The title of Anna Deavere Smith’s phenomenally good solo show makes it sound dispassionate, or scientific. It’s not. Yes, ‘Notes from the Field’ is a devastatingly well researched takedown of America’s criminal justice system, and the centuries of injustice it’s built on, created out of more than 250 testimonies from the people it affects. But as Deavere Smith performs these stories, she becomes a shapeshifter, weighed down by a former inmate’s weathered resignation, or a young protester’s righteous fury. And she reverberates with the emotional weight of each life that’s been twisted out of shape.
Deavere Smith has made a solid name for herself in American telly with much-loved roles in shows such as ‘The West Wing’ and ‘Nurse Jackie’. But her more subversive parallel career as a social researcher and documentary theatre-maker has been simmering on since the early ’90s, when she made ‘Twilight: Los Angeles, 1992’ (recently revived at Notting Hill’s Gate Theatre), which exposed the tensions surrounding the LA riots.
‘Notes from the Field’ isn’t set around a single explosive event. Instead, it’s a slow, rumbling exposé of the systems and policies that come together to systematically criminalise and disenfranchise African American, Native American and Latino people. Put briefly: America has one of the largest prison systems in the world, and its influence spreads into schools, where students of colour are disproportionately criminalised for non-cooperative behaviour, as they struggle to thrive in communities that are dealing with the legacy of centuries of poverty and state-sanctioned violence.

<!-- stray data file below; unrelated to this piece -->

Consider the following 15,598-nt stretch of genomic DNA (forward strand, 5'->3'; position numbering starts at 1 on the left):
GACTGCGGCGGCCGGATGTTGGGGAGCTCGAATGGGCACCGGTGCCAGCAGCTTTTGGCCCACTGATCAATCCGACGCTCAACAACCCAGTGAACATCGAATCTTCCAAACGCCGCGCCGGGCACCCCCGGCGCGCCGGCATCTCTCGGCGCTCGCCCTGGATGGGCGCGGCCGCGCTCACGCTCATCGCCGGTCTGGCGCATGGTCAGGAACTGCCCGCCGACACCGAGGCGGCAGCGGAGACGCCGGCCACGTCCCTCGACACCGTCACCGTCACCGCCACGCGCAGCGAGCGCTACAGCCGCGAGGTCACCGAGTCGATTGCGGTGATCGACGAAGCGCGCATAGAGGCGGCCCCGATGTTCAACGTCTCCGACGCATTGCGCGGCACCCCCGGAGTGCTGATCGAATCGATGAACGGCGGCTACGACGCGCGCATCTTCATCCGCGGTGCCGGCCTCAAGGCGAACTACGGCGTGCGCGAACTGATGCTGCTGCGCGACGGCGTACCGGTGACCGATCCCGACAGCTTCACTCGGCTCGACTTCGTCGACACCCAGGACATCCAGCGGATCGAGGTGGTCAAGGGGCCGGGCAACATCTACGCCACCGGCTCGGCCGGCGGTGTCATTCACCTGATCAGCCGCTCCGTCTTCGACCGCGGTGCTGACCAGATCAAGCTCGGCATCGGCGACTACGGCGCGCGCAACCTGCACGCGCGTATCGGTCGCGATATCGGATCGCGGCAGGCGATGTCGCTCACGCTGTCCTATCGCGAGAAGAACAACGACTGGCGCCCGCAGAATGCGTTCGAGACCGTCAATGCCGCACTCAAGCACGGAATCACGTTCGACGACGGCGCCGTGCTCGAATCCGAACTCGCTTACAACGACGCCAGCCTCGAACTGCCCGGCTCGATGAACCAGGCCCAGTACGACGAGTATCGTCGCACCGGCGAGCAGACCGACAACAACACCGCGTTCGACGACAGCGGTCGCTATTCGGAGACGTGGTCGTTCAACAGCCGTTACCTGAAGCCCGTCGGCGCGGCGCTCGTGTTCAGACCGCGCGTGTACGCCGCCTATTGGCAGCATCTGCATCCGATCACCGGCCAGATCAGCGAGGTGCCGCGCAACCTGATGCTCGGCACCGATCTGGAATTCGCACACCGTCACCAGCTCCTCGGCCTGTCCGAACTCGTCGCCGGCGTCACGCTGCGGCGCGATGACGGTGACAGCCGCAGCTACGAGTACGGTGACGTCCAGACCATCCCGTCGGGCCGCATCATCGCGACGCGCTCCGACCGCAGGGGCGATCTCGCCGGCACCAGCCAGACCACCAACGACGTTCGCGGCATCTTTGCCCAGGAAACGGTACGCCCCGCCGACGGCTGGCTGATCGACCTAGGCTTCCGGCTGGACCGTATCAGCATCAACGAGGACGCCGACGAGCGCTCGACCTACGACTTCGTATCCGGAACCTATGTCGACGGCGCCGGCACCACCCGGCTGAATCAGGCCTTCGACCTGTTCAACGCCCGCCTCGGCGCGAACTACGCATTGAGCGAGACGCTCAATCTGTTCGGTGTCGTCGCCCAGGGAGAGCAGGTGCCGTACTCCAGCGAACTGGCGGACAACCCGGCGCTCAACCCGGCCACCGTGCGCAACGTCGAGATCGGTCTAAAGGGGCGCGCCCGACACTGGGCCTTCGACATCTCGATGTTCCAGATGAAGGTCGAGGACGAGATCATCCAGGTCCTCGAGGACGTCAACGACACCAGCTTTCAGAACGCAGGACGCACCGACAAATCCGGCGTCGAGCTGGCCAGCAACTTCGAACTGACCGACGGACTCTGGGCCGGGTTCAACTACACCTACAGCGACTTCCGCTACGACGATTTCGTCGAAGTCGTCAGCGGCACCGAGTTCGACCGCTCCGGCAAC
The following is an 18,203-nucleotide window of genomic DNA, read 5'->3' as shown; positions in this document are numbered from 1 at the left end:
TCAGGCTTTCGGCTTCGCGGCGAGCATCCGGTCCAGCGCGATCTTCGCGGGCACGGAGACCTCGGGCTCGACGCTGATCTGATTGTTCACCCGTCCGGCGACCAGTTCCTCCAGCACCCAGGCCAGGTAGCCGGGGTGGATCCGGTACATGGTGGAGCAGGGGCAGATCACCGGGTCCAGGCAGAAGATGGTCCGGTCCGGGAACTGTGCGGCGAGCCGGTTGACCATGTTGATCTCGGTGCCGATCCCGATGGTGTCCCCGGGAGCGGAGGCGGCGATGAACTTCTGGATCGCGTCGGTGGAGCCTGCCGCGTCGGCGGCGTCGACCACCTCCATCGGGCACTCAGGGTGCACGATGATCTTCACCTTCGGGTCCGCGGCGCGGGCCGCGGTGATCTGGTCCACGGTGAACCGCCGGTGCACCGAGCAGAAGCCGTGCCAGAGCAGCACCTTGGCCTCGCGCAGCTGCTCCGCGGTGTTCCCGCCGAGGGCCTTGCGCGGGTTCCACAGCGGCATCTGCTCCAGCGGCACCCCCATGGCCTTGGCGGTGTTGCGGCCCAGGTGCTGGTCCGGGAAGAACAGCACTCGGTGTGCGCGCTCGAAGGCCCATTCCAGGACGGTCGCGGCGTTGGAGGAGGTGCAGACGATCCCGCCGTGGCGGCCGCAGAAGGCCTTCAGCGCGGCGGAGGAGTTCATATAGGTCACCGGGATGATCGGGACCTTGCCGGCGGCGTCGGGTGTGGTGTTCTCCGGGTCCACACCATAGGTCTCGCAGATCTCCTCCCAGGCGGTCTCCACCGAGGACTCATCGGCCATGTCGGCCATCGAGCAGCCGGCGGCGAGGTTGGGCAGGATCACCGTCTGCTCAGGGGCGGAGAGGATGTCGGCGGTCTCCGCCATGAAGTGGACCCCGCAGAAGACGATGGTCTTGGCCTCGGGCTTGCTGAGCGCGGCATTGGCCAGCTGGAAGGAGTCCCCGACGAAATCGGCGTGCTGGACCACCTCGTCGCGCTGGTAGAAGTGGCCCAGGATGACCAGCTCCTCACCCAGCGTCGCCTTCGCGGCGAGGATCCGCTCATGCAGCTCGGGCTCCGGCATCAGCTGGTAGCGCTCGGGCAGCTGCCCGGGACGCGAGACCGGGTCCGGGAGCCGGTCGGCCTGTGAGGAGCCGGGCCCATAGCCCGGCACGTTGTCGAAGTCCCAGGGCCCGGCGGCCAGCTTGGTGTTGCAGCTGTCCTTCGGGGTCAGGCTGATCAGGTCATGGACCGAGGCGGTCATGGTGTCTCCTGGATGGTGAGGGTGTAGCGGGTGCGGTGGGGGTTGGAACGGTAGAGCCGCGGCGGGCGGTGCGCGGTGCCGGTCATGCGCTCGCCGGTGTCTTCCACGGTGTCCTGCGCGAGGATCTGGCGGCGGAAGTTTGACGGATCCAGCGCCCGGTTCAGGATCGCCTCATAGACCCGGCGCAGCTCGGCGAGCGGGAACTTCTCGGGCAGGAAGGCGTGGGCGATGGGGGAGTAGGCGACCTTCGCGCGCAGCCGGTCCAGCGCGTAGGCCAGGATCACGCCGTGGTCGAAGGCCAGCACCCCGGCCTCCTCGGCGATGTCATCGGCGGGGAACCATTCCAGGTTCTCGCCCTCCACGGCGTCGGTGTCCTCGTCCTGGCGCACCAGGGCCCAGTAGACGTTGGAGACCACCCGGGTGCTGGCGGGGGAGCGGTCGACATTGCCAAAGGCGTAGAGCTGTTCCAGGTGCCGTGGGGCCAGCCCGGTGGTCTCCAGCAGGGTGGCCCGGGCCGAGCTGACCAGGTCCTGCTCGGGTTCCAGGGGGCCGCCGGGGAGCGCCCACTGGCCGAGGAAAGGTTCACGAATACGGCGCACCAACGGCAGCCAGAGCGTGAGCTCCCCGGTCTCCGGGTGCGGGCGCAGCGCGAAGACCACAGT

Beneath the top-line theories are real, unwieldy human experiences. This stuff is complicated, as the elegant juxtapositions in Deavere Smith’s work show. One particularly jolting shift goes from the testimony of a prison psychiatrist, who’s got endless empathy for the men whose brains are, he theorises, shaped by trauma, to the blunt truths of a former inmate who’s got an unswerving belief in free will and the righteousness of the death penalty.
There’s something a bit miraculous about the way Deavere Smith can become a preacher so wildly charismatic you’re ready to get out of your seat and go change the world. Or an inmate with stories to make your blood freeze in your veins. Or, hilariously, a mother who employs a pair of noisily honking geese to stop her teenagers sneaking out at night.
Part of me rebelled against the massive video screen that Leonard Foglia’s production places behind her: in a way she doesn’t need it. But what the screen does is turn grainy footage, recorded on mobile phones by civilian activists, into something that’s vivid and cinematic, its huge emotional impact restored. One film shows a 14-year-old African American girl being violently wrestled to the ground by a cop that her teacher called on her. It has an unambiguous impact, an open wound in the middle of a performance that picks a careful, sure-footed path across treacherous ground.